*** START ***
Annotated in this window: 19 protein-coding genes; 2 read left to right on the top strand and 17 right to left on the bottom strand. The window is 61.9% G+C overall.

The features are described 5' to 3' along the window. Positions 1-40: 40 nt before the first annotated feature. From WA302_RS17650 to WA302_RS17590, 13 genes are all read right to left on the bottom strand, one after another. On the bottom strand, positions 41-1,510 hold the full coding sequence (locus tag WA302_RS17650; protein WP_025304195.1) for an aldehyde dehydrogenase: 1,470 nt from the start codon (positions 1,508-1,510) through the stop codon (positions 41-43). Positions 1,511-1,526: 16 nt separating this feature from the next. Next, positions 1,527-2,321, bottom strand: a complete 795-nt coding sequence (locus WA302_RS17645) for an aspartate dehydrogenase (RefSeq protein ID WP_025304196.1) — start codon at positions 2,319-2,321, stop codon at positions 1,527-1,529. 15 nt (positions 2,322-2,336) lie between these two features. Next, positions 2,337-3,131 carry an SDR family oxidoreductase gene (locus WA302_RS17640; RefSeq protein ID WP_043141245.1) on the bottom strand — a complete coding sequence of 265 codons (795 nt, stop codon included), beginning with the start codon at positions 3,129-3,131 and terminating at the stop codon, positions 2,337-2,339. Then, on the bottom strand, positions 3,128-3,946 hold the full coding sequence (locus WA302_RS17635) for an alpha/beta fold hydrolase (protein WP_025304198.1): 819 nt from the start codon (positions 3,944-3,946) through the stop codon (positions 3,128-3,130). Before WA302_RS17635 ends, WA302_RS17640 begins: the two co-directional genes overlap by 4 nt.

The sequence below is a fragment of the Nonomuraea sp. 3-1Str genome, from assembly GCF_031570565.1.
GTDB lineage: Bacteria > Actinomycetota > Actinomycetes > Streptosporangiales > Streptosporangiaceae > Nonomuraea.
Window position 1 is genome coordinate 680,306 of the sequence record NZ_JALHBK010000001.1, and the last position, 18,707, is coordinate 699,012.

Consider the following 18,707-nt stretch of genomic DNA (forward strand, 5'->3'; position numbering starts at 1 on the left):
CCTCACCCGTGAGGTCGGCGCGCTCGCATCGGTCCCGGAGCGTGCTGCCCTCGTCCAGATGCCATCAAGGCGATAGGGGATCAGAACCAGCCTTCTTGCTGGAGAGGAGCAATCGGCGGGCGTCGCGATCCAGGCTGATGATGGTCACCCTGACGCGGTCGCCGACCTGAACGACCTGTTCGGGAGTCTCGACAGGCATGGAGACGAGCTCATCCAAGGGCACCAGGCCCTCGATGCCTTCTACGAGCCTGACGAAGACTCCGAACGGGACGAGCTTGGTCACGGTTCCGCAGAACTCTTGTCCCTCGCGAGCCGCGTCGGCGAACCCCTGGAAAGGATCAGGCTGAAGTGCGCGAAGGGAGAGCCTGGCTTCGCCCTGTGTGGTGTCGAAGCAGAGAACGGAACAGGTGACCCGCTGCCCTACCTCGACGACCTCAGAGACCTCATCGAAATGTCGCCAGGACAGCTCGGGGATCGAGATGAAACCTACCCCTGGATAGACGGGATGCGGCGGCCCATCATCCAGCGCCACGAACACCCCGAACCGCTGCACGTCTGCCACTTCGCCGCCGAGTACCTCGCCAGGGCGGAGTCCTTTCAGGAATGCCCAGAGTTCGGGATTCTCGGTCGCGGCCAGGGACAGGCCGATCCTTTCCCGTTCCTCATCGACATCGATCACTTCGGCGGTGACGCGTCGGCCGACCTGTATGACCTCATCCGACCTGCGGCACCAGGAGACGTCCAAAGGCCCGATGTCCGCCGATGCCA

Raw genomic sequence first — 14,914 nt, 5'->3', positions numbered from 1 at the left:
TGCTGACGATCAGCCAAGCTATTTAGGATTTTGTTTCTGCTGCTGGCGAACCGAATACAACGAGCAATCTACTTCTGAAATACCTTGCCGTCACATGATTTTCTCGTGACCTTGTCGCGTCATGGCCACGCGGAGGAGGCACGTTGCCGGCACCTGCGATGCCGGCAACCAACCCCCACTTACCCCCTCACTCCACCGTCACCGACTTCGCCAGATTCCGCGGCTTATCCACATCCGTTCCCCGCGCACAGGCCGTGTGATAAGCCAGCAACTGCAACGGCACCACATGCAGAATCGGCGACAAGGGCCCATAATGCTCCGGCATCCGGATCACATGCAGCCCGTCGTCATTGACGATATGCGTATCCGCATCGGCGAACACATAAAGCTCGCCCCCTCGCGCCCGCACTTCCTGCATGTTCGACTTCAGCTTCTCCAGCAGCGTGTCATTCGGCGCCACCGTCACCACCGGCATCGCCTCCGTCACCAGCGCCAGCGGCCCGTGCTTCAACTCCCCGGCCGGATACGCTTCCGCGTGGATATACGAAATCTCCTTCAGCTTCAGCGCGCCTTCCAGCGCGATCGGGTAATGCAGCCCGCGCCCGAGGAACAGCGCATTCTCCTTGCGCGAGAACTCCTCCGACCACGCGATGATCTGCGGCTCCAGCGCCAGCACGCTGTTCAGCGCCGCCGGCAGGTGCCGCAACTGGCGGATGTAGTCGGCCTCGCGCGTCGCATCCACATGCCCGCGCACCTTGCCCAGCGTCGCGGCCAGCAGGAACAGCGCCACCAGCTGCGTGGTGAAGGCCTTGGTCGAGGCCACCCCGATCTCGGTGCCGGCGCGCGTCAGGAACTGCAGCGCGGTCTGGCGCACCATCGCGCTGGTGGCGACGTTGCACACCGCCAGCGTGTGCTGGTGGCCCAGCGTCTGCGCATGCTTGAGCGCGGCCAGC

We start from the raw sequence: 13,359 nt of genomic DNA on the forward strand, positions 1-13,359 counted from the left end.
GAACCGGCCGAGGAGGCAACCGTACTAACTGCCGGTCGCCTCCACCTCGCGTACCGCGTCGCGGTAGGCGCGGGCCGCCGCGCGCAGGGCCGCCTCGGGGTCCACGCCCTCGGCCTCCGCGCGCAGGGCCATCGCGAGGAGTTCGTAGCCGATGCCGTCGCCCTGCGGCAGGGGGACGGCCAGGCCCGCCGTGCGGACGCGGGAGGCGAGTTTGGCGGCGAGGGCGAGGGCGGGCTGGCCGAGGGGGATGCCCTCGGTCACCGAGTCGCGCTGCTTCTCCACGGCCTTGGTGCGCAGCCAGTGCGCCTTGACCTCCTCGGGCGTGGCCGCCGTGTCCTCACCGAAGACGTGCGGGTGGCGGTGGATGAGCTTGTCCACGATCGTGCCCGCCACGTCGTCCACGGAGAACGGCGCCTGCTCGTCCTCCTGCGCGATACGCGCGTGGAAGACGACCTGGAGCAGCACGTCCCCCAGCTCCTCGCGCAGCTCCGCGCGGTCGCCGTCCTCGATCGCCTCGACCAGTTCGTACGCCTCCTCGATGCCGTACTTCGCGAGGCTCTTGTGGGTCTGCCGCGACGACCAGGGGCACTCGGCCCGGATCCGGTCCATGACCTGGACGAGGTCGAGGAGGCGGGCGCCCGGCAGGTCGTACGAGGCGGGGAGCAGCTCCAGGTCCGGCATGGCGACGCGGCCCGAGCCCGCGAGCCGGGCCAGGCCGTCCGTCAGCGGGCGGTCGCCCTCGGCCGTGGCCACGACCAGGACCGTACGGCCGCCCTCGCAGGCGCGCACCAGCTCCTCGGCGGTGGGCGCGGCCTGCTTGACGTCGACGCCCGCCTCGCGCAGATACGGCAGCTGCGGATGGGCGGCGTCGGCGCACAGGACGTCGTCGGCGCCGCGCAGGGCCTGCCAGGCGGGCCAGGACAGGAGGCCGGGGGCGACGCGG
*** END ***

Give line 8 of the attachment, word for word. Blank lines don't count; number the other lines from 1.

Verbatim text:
Raw genomic sequence first — 14,914 nt, 5'->3', positions numbered from 1 at the left: